I still consider myself a new mom even though Boo-Boo is 16 months old. So I usually don’t think of myself “expert” enough to give advice about parenting. But flying with a baby is something I’ve had a lot of practice with so at the start of summer, I’d like to share 10 things I’ve learned so far.
Boo-Boo has made 6 round-trip flights so far. None of them were direct flights. That works out to 24 flights that I’ve boarded with a baby in my lap. Most of them– 16 to be exact– I was traveling by myself. I’m not going to lie; it’s difficult flying alone with a baby. But it is doable.
Here are my top ten survival tips:
1. Take a direct flight, if possible. The risk of delays is pretty high. (I’ve been stuck in day-long travel odysseys twice now.) And it’s not really the time in the layover airport that’s so bad, it’s the boarding of the second plane when you are already exhausted and your babe is wired.
If you must have a connection, make sure to allow for plenty of time between flights to compensate for any delay in your originating city. You’ll want to have time to change diapers, eat and play. Scope out the layover airport to see if they have a children’s play area and family bathrooms. Chicago’s O’Hare has a Kids of the Fly play area sponsored by the Children’s Museum. Another option for diversion is riding around on a terminal linking train system. Most of the larger airports I’ve been to have them.
4. If you check your car seat (or stroller) bring a bag. Some airlines sometimes have courtesy bags at the ticket counter, but it’s a safer bet to wrap it yourself. The largest leaf trash bags should work for most seats. Just experiment before you get up there.
Some people prefer to check their stroller at the gate. Make sure that it’s small enough to be allowed to gate check it, though. Different airlines have different weight limits. A lot of people like to check the stroller through (or leave it at home) and use a baby carrier like the Ergo. If you are traveling alone with a baby, make sure you can open and close the stroller with one hand. If you skip the stroller, make sure you can carry your carry-on and baby at the same time. There’s not really a one-size-fits-all way to do things; it depends on your situation.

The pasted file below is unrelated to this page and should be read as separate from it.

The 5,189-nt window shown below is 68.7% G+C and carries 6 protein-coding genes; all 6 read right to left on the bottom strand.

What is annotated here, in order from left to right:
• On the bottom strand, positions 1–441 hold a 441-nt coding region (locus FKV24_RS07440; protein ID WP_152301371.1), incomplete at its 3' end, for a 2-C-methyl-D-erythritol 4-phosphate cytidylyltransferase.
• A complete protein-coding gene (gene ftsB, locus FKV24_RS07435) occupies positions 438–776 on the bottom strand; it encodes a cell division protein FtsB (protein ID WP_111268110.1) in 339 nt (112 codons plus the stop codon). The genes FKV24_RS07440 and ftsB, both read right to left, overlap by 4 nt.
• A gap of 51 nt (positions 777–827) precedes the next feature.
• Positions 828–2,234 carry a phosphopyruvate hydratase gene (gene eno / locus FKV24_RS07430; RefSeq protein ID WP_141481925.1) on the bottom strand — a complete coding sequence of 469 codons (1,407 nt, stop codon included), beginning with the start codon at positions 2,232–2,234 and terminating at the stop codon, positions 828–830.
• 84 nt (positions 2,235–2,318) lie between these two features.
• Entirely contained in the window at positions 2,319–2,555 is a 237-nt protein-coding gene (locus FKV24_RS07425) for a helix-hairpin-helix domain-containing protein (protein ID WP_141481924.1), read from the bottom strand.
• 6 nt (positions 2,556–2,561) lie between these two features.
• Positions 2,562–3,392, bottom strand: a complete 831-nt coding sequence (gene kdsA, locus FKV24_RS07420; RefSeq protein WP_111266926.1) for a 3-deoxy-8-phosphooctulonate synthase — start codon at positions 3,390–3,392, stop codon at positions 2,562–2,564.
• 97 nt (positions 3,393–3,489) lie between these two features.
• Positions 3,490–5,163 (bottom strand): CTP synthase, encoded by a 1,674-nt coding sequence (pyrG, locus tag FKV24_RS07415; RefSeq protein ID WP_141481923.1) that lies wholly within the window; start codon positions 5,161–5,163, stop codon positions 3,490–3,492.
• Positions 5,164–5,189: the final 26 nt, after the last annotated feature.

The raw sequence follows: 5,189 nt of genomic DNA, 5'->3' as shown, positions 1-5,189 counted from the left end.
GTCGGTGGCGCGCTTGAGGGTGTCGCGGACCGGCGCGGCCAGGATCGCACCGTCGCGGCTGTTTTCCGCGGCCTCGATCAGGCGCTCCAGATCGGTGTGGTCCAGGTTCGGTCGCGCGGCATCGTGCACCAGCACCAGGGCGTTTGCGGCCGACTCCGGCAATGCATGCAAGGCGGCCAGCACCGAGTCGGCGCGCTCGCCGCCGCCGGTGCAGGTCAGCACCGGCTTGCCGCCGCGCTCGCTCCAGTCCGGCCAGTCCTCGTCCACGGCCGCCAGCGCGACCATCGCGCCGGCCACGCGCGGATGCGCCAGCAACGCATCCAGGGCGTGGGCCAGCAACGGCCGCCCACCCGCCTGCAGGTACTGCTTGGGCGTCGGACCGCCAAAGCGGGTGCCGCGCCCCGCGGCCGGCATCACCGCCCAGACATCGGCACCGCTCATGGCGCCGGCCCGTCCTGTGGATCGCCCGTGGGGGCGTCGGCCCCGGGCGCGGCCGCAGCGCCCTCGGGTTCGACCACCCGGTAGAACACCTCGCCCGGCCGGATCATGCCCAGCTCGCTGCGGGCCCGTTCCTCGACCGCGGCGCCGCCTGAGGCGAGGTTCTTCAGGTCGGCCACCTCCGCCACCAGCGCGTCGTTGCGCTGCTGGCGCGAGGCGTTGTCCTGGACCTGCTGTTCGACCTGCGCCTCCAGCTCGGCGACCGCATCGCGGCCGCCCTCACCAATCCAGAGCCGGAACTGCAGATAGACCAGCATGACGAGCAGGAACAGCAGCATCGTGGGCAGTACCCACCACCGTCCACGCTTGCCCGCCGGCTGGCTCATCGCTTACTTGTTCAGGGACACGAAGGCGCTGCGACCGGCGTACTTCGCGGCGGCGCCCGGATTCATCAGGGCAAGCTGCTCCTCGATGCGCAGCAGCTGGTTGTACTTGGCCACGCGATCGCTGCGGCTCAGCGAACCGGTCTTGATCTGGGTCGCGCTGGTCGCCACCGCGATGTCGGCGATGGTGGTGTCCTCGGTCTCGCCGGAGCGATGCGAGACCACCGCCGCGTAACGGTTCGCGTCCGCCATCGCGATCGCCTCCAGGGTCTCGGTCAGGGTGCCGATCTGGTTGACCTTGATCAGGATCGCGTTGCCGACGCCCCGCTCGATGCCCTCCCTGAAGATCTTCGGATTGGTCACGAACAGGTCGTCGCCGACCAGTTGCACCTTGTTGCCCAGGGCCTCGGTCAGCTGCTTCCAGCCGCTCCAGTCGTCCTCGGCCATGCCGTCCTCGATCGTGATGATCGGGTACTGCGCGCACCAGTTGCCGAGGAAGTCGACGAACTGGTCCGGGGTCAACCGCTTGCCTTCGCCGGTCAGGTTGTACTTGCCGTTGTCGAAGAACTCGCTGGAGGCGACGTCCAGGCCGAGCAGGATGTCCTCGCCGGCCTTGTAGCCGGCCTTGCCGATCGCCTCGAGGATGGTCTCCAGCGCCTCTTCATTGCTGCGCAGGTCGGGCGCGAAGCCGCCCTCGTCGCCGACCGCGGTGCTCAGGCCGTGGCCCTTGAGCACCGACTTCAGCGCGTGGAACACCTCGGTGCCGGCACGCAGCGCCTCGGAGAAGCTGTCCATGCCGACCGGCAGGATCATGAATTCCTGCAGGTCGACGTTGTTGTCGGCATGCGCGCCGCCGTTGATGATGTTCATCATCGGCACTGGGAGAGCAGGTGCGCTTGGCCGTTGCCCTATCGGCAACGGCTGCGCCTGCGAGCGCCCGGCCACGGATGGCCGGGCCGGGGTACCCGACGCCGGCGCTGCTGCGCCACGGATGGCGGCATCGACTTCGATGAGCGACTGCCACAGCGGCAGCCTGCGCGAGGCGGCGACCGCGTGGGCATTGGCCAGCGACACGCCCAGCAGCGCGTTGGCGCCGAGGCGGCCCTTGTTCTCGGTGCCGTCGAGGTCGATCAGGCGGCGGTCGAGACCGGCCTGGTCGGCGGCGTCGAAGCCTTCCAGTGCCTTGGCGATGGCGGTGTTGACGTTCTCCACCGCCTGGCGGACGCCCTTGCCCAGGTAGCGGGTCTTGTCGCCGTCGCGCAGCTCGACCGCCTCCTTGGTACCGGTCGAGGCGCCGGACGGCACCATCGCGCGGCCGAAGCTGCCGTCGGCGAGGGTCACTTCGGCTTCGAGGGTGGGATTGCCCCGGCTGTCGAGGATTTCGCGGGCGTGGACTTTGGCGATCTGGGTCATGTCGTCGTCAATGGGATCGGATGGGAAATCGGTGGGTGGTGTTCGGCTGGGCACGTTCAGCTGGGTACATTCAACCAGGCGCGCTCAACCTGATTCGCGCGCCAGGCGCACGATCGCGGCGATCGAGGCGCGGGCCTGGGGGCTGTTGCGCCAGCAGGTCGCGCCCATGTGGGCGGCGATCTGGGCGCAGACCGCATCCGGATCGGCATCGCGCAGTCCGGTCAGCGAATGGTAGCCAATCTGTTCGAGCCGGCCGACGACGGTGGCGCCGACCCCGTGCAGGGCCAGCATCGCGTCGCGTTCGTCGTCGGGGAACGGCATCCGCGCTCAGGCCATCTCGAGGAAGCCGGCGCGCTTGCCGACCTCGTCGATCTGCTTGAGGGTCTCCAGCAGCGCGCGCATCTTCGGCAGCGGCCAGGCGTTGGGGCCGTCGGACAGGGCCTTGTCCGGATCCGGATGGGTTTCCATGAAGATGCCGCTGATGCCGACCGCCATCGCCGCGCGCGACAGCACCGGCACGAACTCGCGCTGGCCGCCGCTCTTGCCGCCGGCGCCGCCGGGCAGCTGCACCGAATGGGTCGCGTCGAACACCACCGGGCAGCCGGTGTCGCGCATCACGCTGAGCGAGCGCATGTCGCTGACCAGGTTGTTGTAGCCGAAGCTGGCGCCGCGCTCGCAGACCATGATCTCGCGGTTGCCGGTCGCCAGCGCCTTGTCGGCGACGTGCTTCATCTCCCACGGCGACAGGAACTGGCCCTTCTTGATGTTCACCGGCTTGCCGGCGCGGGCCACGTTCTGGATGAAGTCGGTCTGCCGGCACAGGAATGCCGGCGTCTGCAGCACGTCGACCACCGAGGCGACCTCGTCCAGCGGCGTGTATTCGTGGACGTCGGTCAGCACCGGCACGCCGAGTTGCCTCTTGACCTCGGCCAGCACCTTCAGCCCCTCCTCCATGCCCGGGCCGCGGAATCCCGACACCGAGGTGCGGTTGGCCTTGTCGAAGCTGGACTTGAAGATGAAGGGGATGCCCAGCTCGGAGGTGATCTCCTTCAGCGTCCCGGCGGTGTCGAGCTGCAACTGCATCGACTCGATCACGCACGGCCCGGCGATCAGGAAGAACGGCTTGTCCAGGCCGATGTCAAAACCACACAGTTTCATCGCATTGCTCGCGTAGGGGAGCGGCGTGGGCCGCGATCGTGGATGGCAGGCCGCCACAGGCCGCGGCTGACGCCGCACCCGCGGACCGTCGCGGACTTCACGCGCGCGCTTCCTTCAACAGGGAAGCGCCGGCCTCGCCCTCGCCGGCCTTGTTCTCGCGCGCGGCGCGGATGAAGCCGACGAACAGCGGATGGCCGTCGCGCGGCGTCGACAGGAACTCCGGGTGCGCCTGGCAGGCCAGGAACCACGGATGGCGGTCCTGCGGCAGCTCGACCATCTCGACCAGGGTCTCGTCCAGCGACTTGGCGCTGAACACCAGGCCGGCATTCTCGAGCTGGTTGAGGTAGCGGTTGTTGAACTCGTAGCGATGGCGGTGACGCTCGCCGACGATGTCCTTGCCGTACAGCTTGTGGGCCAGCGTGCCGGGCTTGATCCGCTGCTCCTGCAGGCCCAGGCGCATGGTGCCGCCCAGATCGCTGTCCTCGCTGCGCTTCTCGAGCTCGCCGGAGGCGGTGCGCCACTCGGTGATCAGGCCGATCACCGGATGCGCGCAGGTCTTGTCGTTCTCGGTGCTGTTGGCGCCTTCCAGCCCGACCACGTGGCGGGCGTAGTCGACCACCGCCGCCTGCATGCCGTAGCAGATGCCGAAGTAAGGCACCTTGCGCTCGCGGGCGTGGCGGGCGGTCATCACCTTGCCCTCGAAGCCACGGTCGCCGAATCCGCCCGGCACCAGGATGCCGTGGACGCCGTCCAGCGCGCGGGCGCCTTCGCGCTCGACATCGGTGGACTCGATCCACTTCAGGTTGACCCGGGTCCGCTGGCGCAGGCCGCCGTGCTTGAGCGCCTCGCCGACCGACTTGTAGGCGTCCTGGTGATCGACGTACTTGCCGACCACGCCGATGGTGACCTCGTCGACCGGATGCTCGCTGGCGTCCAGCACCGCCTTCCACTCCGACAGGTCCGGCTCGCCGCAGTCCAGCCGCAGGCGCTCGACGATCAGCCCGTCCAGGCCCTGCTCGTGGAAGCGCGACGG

5. Bring medication. No I’m not advocating for dosing up your child so they sleep through the flight! But bring any pain relievers that you might possibly need. Boo-Boo has been teething on several flights and it’s the worst. Maybe the change in pressure makes it worse? I usually give him the homeopathic stuff at the first sign of discomfort and have the ibuprofen on hand if that doesn’t work.
7. When it comes to toys and books: think small and light. This may seem like a no-brainer, but it can be tricky. We always bring an assortment of small animals, pint-sized board books, photos of family (and cats!) we are going to see, hand mirrors and small rattles/teethers. The animals can be transferred into and out of your snack bowls and matched with books. A bag of small cloths is fun to empty and those cloths can come in handy for spills or runny noses. You might want to pack a variety of items in several medium-sized bags and let your baby pull everything out.
8. Electronic devices will eventually need to be turned off. iPhones and iPads are great fun and can totally save you in a pinch, but remember that you can’t use them the entire flight. If you do allow your baby to use apps, make sure the internet isn’t required for use. Boo-Boo likes to use the camera on my iPad like a mirror. I usually save it as a last resort and am ready with something thrilling for when it has to be stowed.
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